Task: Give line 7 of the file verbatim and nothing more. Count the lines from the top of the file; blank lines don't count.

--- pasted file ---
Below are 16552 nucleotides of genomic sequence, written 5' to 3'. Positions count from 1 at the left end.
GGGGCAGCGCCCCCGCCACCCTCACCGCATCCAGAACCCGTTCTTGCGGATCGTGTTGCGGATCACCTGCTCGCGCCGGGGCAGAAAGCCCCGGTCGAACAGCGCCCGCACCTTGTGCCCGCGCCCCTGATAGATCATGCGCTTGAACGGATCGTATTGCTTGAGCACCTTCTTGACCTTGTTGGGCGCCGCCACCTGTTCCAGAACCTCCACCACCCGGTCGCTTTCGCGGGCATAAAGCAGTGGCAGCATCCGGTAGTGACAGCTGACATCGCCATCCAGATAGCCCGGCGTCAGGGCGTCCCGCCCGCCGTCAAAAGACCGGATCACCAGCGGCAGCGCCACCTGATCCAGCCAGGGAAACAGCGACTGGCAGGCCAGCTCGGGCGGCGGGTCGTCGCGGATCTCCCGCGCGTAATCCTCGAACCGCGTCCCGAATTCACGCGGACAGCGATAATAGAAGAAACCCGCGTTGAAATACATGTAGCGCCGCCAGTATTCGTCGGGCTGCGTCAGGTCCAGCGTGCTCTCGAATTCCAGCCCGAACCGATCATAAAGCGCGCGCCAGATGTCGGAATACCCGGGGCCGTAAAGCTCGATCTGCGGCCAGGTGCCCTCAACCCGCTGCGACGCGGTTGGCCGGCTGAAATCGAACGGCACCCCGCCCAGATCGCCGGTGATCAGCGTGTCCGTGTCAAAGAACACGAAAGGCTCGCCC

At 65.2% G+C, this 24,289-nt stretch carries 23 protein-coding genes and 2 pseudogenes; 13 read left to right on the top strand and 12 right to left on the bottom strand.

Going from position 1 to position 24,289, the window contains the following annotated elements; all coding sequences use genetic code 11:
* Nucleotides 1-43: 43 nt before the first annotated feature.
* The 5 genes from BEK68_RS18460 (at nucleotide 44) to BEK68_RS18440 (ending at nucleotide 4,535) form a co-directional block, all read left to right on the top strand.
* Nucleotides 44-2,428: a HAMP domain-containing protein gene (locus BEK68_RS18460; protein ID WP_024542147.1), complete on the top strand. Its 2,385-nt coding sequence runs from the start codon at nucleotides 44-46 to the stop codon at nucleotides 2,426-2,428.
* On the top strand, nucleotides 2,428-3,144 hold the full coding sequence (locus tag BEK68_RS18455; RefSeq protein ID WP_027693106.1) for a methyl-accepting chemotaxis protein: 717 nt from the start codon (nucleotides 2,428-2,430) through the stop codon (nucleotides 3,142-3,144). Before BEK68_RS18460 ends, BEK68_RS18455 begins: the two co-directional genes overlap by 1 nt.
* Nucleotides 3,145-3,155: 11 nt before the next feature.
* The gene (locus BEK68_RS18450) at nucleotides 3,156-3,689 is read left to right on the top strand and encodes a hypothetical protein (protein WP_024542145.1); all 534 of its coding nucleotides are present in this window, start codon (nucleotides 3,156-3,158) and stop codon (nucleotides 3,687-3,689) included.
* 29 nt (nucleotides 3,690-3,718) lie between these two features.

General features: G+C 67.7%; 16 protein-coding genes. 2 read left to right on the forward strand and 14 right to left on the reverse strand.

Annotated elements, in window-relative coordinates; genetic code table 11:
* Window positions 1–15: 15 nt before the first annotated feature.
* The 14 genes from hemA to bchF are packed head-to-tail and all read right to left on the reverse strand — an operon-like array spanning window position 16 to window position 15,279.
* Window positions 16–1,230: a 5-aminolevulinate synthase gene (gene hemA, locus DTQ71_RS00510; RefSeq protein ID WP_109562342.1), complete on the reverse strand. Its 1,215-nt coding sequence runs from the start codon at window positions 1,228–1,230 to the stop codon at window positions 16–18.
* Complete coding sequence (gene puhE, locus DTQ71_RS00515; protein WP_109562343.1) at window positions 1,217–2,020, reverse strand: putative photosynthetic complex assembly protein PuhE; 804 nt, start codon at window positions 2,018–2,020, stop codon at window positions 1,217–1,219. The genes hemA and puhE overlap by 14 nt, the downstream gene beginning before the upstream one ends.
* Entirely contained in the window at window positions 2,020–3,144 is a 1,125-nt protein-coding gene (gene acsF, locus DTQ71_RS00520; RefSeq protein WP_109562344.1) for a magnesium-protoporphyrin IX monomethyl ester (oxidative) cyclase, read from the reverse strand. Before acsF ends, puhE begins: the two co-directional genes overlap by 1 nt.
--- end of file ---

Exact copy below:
* Nucleotides 44-2,428: a HAMP domain-containing protein gene (locus BEK68_RS18460; protein ID WP_024542147.1), complete on the top strand. Its 2,385-nt coding sequence runs from the start codon at nucleotides 44-46 to the stop codon at nucleotides 2,426-2,428.